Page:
A part of living a good life is to perceive beauty, to wonder and enjoy it. Already artefacts of early cultures show that people have always decorated themselves, their environment, and the things they produced. The desire to create beautiful things was particularly evident in religious contexts, as an expression of gratitude for the beauty of creation.
Time and again, social movements, concerned about justice and standing up for the good life of all, have fought the pursuit of beauty. They even destroyed beautiful things which in their opinion represented the exploitative conditions that produced them.
Beauty and luxury often lie close together: many beautiful things that have survived, cult objects, buildings, paintings, but also music, dance, theater, and poetry, were created in circumstances of great wealth of individuals or institutions, for example, the nobility or the church, later the rich and the bourgeoisie.
Less is known of the traditions of beauty in things of everyday life: handicrafts such as patchwork blankets, the ornamentation of cakes and pastries, the design of living spaces and gardens, the decoration of workspaces. It is precisely this „everyday” and relational beauty that is important for a good life. It enables and strengthens the love for things, which conditions people to take the trouble of caring and repairing, thereby counteracting the waste of resources that is being pushed by the consumer industry.
Usually it contributes to the good life of all when people try to bring beauty into their daily lives. It was no coincidence that striking women workers not only demanded „bread” but also „roses,” a slogan later been taken up by the women’s movement in general.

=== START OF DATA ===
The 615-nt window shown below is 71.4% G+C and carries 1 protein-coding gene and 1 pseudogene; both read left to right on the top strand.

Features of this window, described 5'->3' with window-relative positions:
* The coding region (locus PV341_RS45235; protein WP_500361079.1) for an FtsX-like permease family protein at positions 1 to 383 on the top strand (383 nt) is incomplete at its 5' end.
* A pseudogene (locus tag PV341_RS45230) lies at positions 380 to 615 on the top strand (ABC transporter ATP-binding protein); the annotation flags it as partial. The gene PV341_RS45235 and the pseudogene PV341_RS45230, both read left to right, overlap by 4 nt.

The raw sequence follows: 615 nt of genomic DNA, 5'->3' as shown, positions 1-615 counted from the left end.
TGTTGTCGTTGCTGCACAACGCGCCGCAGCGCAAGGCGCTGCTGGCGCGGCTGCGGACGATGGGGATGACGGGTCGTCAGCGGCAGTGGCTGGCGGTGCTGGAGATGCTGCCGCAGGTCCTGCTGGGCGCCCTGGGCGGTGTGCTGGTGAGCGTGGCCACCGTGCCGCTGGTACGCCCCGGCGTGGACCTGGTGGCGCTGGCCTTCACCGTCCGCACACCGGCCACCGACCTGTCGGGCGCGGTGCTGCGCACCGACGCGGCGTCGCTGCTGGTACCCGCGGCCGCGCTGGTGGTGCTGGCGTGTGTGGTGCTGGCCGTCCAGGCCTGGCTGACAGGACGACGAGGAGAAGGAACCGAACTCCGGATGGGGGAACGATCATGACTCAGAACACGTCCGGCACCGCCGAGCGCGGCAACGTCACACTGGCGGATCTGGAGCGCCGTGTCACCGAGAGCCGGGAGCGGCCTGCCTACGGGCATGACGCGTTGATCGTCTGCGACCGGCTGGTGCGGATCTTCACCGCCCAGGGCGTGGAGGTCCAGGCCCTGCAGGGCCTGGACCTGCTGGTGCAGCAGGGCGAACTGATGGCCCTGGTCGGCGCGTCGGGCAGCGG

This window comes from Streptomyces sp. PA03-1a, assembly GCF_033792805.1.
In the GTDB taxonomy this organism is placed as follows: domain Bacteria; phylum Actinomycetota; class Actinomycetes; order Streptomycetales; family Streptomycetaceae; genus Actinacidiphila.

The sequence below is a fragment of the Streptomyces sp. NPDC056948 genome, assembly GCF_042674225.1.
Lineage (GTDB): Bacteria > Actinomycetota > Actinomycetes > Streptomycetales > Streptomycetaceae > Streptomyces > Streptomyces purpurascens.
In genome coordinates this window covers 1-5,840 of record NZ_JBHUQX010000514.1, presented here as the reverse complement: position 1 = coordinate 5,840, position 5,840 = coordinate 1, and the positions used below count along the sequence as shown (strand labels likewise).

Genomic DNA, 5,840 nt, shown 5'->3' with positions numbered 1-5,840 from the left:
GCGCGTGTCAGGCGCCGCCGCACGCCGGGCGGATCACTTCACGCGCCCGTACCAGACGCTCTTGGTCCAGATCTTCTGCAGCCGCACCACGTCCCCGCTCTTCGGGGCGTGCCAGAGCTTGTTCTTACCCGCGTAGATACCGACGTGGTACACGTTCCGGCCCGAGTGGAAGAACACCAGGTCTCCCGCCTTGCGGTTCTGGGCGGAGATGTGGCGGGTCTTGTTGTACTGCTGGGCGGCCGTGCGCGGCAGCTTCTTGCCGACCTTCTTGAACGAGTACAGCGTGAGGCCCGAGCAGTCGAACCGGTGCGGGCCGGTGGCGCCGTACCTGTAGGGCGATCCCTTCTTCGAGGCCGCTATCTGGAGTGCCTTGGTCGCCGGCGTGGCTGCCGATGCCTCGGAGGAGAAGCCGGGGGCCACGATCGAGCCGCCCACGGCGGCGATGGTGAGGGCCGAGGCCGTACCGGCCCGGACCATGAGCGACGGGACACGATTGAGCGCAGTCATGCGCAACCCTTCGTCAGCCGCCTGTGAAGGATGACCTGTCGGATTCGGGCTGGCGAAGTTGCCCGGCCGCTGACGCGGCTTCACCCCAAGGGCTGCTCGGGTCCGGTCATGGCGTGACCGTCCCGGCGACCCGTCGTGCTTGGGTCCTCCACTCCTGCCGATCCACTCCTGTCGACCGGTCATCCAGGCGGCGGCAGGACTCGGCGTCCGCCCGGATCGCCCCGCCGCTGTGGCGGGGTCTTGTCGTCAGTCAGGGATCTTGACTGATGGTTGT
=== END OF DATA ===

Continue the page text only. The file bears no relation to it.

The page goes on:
The fashion and entertainment industries convey images of supposedly ideal beauty, especially in women, but recently also in men. They call for reshaping one’s body according to these „ideals,” with no consideration for health. The notions of beauty that are effective in this context are focused primarily on what makes women sexually attractive in the eyes of many men. For owning a „beautiful” woman is still considered to be a status symbol in men’s culture, as is the possession of a beautiful car. The beauty of women is an attribute of power and wealth.
But real beauty of people can not be fabricated. It reveals itself when people are truly present and alive in their bodies. You can find it in their style and appeal. It is especially apparent when humans perceive the beauty in each other because they relate to one another or perhaps even love each other.